The days are getting colder and in my neighbourhood, the smell of burning wood and charcoal is hanging in the night air by 6pm each night. That smell reminds me of the burning peat I smelled in the same dark air hanging over Islay. I imagine the dark cove in Ardbeg Bay. It’s not hard to picture the black outline of a pirate ship hidden in the black ink of the Sound.

When Ardbeg Night passed this year on the 28th of May, it started as each of the last five Ardbeg Days has – whisky fans lined up for the bottles to go on sale and to taste the latest release. But as night fell, the smoke and mist rose up in a late autumn haze and we ducked under the cover of our own darkened den, a safe haven underground called the Jefferson.

The Dark Cove sat side by side in a vertical tasting of Ardbeg Ten, Uigeadail and Corrywreckan. Disclaimer – my favourite of all the Ardbeg releases is the Uigeadail. As soon as I lift the lid of the tasting glass,  I can smell the distinctive nose and my mouth waters at the blush pink of salmon blinis lining the tasting table. It’s going to be a delicious night and I’m ready to indulge my memories of Islay already.

Scotch salmon, lemon and salt was one of my favourite meals at the Port Charlotte Hotel in Islay. I’m swept up in nostalgia and excited to talk whisky with other food writers and lovers in this special tasting.

The beauty of this vertical tasting is to explore the Ardbeg Day whisky as part of the Ardbeg story.. as told by many previous releases. Jonny leads us to begin with the Ardbeg Ten. The classic profile is straightforward but big, because it’s all on counterpoint to the traditional Ardbeg smoke.

Ardbeg Ten
Faint vanilla in the air and a ring of citrus that surrounds a firepit of peaty embers and sea salt spray.

Palate: It delivers exactly what’s promised on the nose. Vanilla becomes sweet, citrus becomes distinct as lemon and lime with a smoky, salt brine.

Finish: The sugars develop to leave a lingering sea salt caramel and smoke haze. It’s long.

This Ardbeg is well-balanced and sets the scene for the journey that each consequent Ardbeg will take us on. So to Uigeadail we go. This is bottled at 54.2%, an extraordinarily precise figure that the distillery manager assured me is the perfect cut to enjoy the raisin-rich tones added to the spirit from time in ex-Sherry casks. Once again, those sherry notes capture me.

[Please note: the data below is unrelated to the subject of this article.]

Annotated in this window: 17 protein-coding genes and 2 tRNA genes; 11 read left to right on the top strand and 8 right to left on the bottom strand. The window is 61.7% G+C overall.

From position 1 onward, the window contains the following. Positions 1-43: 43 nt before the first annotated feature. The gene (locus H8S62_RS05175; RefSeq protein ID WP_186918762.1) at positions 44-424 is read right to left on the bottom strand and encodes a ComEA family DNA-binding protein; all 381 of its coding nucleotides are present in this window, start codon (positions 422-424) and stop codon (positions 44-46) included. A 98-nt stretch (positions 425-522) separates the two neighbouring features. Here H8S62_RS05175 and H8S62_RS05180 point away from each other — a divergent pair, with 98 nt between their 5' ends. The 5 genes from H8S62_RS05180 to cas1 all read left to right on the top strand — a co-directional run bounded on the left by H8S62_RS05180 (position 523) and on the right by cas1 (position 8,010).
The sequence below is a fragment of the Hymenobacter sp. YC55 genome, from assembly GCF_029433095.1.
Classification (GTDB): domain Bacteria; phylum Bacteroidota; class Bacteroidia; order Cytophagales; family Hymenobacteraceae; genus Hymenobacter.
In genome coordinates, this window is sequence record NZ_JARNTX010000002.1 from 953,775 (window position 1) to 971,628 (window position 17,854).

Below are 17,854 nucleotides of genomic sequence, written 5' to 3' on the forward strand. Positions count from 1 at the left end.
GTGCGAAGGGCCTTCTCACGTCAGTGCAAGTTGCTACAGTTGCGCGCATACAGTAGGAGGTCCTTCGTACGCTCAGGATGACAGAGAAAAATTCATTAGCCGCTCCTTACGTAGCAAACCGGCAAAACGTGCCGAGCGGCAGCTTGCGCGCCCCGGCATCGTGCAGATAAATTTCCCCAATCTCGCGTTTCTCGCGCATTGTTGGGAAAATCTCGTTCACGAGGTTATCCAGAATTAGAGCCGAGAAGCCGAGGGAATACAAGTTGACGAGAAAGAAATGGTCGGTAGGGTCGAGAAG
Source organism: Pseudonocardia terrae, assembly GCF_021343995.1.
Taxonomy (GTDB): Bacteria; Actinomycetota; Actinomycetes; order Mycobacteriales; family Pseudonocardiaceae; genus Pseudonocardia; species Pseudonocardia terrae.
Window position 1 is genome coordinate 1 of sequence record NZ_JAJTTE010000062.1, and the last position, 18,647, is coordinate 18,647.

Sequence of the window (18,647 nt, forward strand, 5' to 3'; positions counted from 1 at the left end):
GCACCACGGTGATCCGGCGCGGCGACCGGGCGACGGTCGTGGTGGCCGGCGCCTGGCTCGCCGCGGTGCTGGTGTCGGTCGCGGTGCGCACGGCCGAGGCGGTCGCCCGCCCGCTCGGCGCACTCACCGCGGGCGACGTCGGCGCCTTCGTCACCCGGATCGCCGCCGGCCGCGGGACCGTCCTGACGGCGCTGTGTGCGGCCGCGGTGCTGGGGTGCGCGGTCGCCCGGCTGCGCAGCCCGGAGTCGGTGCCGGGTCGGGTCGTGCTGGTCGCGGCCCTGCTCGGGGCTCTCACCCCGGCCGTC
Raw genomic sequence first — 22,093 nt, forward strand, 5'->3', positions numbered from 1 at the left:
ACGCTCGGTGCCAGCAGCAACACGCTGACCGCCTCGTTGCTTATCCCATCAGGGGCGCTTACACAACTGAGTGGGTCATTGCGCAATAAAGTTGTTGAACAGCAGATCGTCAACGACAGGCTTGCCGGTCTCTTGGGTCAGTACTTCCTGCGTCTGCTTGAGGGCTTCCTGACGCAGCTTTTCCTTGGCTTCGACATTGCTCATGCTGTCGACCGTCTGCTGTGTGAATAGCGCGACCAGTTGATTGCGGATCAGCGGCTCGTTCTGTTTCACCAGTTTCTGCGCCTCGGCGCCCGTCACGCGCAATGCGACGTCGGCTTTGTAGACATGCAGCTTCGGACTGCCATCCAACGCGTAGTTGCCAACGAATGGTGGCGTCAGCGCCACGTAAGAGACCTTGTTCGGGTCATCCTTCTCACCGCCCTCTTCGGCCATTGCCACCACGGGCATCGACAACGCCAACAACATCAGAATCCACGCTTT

Uigeadail is named for the Loch from which Ardbeg draws its rich, peaty water. It means ‘dark and mysterious place’ and the water that runs from the loch is tinged dark from the peat it runs through. This whisky has intrigued and wooed me from first tasting, a multi-layered and complex whisky that comes from

Ardbeg Uigeadail
Ground coffee beans, dark sugars, oats and cereal with classic peat profile.

Palate: Dark, sweet fruits hit first. Cereal and oats on the nose become a mouthful of malt, with the sweetness of honey around the edges. Quickly the smoke and peat emerges, leaving the crack of peated barley on the tongue.

Finish: Long as Ardbeg tends to be: the sweet dark sugars emerge again into dark caramel and malt. The Ardbeg smoke rounds with touches of espresso coffee.

Now we move on to the Corrywreckan, named for the monstrous whirlpool that sits off the north west coast of Islay. Various warnings exist for seamen daring enough to approach, but the best visage is offered from the air. The currents of the sound meet in an extraordinary surge. Such it is with this malt, the peppery, smoky air of Islay churning in the glass. Of the extreme whiskies, this is an extreme example. Every flavour is blown to an extreme, no surprise given that it’s bottled at an astounding 57.1%.

Ardbeg Corrywreckan
Dettol and plastic, roasted fats and salt, butter on potatoes and light, herbal notes like a pine tree blowing in the breeze.

Palate: This malt buzzes on the palate with fresh tangy fruit, pepper, spice and then a smooth creamy nature that belies the alcohol percentage. I get a orange note at the backend that feels juicy and sweet, while maintaining the tartness of the fresh peel, bitterness entering at the end.

Finish: By the end the story is all medicinal, salt, cream and fresh fruit. It’s long but not as long in my opinion as the Uigeadail, but it’s also not as mysterious. Everything about Corrywreckan leaps out and smacks you in the face. The peaty element will fly past you, but chili, asphalt, bbq smoked meat and salt will linger long.

You can read the Dark Cove tasting notes here. There’s obviously some sherry cask (PX, for my money) in the Dark Cove. It’s perhaps my most favourite of the Ardbeg Day releases since Ardbog, which was peaty, earthy and bold.

Where to next? Personally, I’d love to see the Ardbeg team take the citrus notes to another level or explore that edge of salt and medicinals that make the malt so distinctive. I want to see what happens with a chocolate and coffee emphasis balanced in sherry casks or dare I say, a wine finished Ardbeg whisky that I am certain is sitting in a warehouse on the coast of Islay. Ardbeg gave us space whisky. Keep giving us the future Bill.